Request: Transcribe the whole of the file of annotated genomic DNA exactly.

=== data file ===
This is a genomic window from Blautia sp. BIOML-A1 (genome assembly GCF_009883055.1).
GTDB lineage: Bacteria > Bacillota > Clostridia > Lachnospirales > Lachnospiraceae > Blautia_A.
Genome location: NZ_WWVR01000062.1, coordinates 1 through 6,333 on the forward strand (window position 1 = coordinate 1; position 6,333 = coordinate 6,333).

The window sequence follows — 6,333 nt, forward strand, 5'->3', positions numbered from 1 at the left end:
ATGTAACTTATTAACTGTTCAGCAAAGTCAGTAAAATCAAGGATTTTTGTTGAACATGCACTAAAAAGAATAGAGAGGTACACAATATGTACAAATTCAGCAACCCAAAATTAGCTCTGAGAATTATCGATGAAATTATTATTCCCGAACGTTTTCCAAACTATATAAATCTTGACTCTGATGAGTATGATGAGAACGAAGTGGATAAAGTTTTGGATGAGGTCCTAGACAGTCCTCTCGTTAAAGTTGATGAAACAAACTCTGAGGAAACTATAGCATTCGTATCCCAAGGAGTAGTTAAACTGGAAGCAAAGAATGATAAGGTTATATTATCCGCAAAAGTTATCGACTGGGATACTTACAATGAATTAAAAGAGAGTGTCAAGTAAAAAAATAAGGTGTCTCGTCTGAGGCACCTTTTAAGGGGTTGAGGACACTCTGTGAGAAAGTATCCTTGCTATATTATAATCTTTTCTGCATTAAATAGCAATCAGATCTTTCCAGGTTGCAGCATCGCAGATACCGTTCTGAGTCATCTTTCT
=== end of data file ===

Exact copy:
This is a genomic window from Blautia sp. BIOML-A1 (genome assembly GCF_009883055.1).
GTDB lineage: Bacteria > Bacillota > Clostridia > Lachnospirales > Lachnospiraceae > Blautia_A.
Genome location: NZ_WWVR01000062.1, coordinates 1 through 6,333 on the forward strand (window position 1 = coordinate 1; position 6,333 = coordinate 6,333).

The window sequence follows — 6,333 nt, forward strand, 5'->3', positions numbered from 1 at the left end:
ATGTAACTTATTAACTGTTCAGCAAAGTCAGTAAAATCAAGGATTTTTGTTGAACATGCACTAAAAAGAATAGAGAGGTACACAATATGTACAAATTCAGCAACCCAAAATTAGCTCTGAGAATTATCGATGAAATTATTATTCCCGAACGTTTTCCAAACTATATAAATCTTGACTCTGATGAGTATGATGAGAACGAAGTGGATAAAGTTTTGGATGAGGTCCTAGACAGTCCTCTCGTTAAAGTTGATGAAACAAACTCTGAGGAAACTATAGCATTCGTATCCCAAGGAGTAGTTAAACTGGAAGCAAAGAATGATAAGGTTATATTATCCGCAAAAGTTATCGACTGGGATACTTACAATGAATTAAAAGAGAGTGTCAAGTAAAAAAATAAGGTGTCTCGTCTGAGGCACCTTTTAAGGGGTTGAGGACACTCTGTGAGAAAGTATCCTTGCTATATTATAATCTTTTCTGCATTAAATAGCAATCAGATCTTTCCAGGTTGCAGCATCGCAGATACCGTTCTGAGTCATCTTTCT